Leading up to her graduation from Dalhousie University, Fatou Secka had her eyes on the prize: to find a job in her field and get one step closer to permanent residency in Canada.
“I was very hopeful of getting into the work field, getting more practical experience, applying myself ... and being part of an organization,” she told The Chronicle Herald.
“I was really looking forward to that.”
But after receiving a master's degree in civil engineering at the university in May, the international graduate from The Gambia has been job hunting nearly everyday to no avail.
“(A few days) ago, my alarm went off and I felt so anxious and so nervous and worried that I would be unable to find work,” she said.
Due to the economic fallout of COVID-19, thousands of international graduates in Canada like Secka are unable to find work and meet the requirements of their post-graduate work permits (PGWPs), according to Migrant Students United, an advocacy group for international students and graduates.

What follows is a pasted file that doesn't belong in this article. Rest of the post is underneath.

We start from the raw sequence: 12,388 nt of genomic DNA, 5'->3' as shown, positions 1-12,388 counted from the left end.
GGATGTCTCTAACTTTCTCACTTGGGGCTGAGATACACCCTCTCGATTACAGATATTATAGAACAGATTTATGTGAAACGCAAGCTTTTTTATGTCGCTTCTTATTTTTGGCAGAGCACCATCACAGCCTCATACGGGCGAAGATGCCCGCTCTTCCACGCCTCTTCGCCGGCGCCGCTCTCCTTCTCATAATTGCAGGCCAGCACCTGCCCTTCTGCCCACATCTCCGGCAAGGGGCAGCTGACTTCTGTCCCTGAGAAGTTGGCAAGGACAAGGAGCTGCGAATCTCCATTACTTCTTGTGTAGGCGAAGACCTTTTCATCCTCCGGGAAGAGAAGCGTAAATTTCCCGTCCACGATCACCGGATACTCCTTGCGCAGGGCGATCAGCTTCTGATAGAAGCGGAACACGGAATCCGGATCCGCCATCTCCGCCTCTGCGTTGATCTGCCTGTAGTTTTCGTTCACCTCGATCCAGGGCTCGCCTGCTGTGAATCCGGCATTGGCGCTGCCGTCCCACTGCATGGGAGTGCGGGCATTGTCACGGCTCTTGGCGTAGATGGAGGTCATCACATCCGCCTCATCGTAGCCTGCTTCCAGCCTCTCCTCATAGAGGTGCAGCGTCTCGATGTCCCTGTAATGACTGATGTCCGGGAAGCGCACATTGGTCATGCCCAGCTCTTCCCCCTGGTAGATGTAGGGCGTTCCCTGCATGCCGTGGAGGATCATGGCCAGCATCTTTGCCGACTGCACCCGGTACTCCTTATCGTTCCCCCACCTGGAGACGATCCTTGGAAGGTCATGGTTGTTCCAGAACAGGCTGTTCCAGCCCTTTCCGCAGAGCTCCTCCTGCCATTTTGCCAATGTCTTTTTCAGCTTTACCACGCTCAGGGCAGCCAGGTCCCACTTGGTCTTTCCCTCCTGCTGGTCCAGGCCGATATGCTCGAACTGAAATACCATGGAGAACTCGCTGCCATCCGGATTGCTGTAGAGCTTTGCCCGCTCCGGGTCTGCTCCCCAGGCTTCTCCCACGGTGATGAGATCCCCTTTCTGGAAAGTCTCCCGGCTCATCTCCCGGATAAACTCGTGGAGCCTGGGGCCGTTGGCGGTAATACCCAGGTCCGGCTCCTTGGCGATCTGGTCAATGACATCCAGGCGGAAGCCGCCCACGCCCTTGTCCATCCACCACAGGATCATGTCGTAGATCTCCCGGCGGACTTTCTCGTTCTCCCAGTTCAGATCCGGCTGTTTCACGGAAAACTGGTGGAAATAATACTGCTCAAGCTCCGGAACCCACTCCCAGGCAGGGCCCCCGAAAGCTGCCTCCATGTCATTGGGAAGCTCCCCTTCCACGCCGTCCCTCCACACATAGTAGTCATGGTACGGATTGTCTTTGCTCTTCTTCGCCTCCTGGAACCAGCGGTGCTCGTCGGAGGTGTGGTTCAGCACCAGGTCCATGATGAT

International graduates are eligible for time-restricted PGWPs that allow them to remain in Canada post-graduation and gain work experience here. If they complete a minimum of 12 to 24 months of work in certain skilled positions, they can then qualify for permanent residency.
While Secka has a three-year PGWP, some international graduates have shorter permits that are either set to expire before year’s end or have already expired, which has left them in a state of limbo, said Sarom Rho, an organizer for Migrant Students United.
“With the second wave of COVID-19 related job losses spiking all over Canada and the economic shutdown and economic impact of this, most migrant student workers don’t have access to these jobs,” said Rho.